Several methods to help patients
Ophthalmologist Dr. Paulius Rudalevičius says that patients with keratoconus may be helped in different ways. The best method is selected on the basis of the stage of the disease and the age of the patient.
The first step is spectacles. They help to see better but in no way do they stop the progression of the disease and can only be used as a temporary measure.
When the glasses are not helping anymore, vision may be corrected with contact lenses. In the beginning, the patient is prescribed soft lenses, and later, with the advancement of the disease – hard lenses. Lenses also have advantages and disadvantages. Although the person may see well, the lens is constantly pressing against the eye, the cornea cannot breathe properly, corneal micro-trauma becomes inevitable, and the risk of infection increases. With the advancement of the disease, the lens can no longer stay in the eye, and we have to resort to another method in order to save the cornea, i.e. implantation of a donor cornea.
It was previously thought that corneal transplant was the only possible treatment for keratoconus, and many transplantations were performed. However, patients and doctors encountered a number of problems, such as shortage of donors, donor and recipient age difference, superstitious views of the family and unwillingness to donate the cornea of a deceased person, possible development of post-surgery astigmatism, and other conditions. Moreover, the risk of donor tissue rejection remains relevant even many years after transplantation. In such cases, the cornea needs to be re-transplanted. Notwithstanding all the above, if advancing keratoconus causes a tear and cloudy appearance in the cornea, transplantation is viewed as quite a successful keratoconus treatment method.
With the advancement in technology and rapid progress in many fields of medicine, new keratoconus treatment methods have been developed, intracorneal ring segments being one of them. Like any other treatment method, this surgical intervention may not be suitable for everyone. The main requirement for the patient is adequate corneal thickness, as otherwise, the ring may not stay in place. The procedure may be reversed, i.e. the inserted ring may be removed. Unfortunately, optimal visual acuity results are not always achieved with the insertion of intracorneal rings.
Innovative methods help to save vision
Corneal cross-linking, the corneal tissue strengthening surgery, is a safe method to stop the progression of keratoconus and protect the cornea from tearing and becoming cloudy.
This corneal strengthening procedure, called CROSS-LINKING in the international practice, has been successfully applied for 15 years. Its aim is to halt bulging and thinning of the cornea, increase tissue stability, and preserve good vision as a result. The procedure has been recognized worldwide and is also performed in Lithuania, at the Medical Diagnostic and Treatment Centre.
Every patient’s case is different. Before deciding which treatment method to apply, the doctor needs to assess the condition of the patient. A mandatory condition for CROSS-LINKING is a minimum corneal thickness of 400 μm.
The procedure is performed using a special laser. The outer layer of the cornea (epithelium) is removed and liquid riboflavin is allowed to penetrate the tissues, following which UV light of individually selected intensity is applied for several minutes. New links between collagen fibers within the cornea are created and the cornea is stabilized. The bulging of the cornea is halted as it has become more stable.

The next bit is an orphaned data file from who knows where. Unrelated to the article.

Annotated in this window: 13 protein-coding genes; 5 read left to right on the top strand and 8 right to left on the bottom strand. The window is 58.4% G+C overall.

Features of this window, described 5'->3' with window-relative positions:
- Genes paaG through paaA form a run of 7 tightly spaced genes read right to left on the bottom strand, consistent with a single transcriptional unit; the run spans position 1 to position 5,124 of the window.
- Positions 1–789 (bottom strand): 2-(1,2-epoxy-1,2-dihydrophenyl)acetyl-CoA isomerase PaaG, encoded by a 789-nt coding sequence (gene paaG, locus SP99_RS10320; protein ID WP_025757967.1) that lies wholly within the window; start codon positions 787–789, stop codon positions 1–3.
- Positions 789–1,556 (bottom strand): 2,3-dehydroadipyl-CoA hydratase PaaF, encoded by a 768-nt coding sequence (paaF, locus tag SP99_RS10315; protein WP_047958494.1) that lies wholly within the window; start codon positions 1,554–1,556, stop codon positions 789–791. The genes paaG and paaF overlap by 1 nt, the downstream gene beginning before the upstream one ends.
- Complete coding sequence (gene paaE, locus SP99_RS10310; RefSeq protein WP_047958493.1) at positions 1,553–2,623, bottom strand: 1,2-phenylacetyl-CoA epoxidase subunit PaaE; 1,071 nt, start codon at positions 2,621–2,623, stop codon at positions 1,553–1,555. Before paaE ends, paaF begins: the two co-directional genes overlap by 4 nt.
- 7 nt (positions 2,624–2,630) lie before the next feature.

Technologies that are applied at the Medical Diagnostic and Treatment Centre enable full or partial surgical elimination of the refractive error caused by keratoconus. This surgery is individual eye preserving laser correction. The method helps to achieve better visual acuity results and to halt the disease.
The patient doesn’t need any special preparation before the procedure. It takes about 30 minutes, then antibiotic eye drops are administered and a therapeutic contact lens is applied. It is removed several days later and the drop administering schedule is then changed.
Modern laser technology aids healing
Following corneal strengthening surgery patients are placed under observation for 12 months. Previously the operated eye felt painful for 3-4 days. Thanks to our current laser, post-operative discomfort has significantly reduced, and a slight tingling sensation or dryness is the only sings felt on the first day following the surgery. Right after the surgery, the patient feels like he is looking at things through a fog. However, vision significantly improves over the next few days. Patients can return to work 4–5 days after the surgery but still need to look after their eyes well and avoid dust and straining the eyes too much.
Some patients claim that their eyesight hasn’t improved much after the surgery. Dr. Paulius Rudalevičius accepts such a reaction but calls it illogical if surgery was performed when keratoconus was advanced. Improvement of vision can be expected when the CROSS-LINKING procedure to strengthen the cornea is performed when the disease is in stages 1 or 2, or when the changes are not very advanced and additional partial refraction error correction may be carried out. The aim of surgery in cases of advanced keratoconus is to stop the disease from progressing. If the disease does not progress any further in the 12 months when the patient is under observation, it means that the procedure was successful.
With advances in medicine, keratoconus is no longer a blindness sentence. We now have a number of methods to stop the disease and give patients a chance to live their life to the full, enjoying all of its colors. It is important to recognize the disease in good time and find a solution.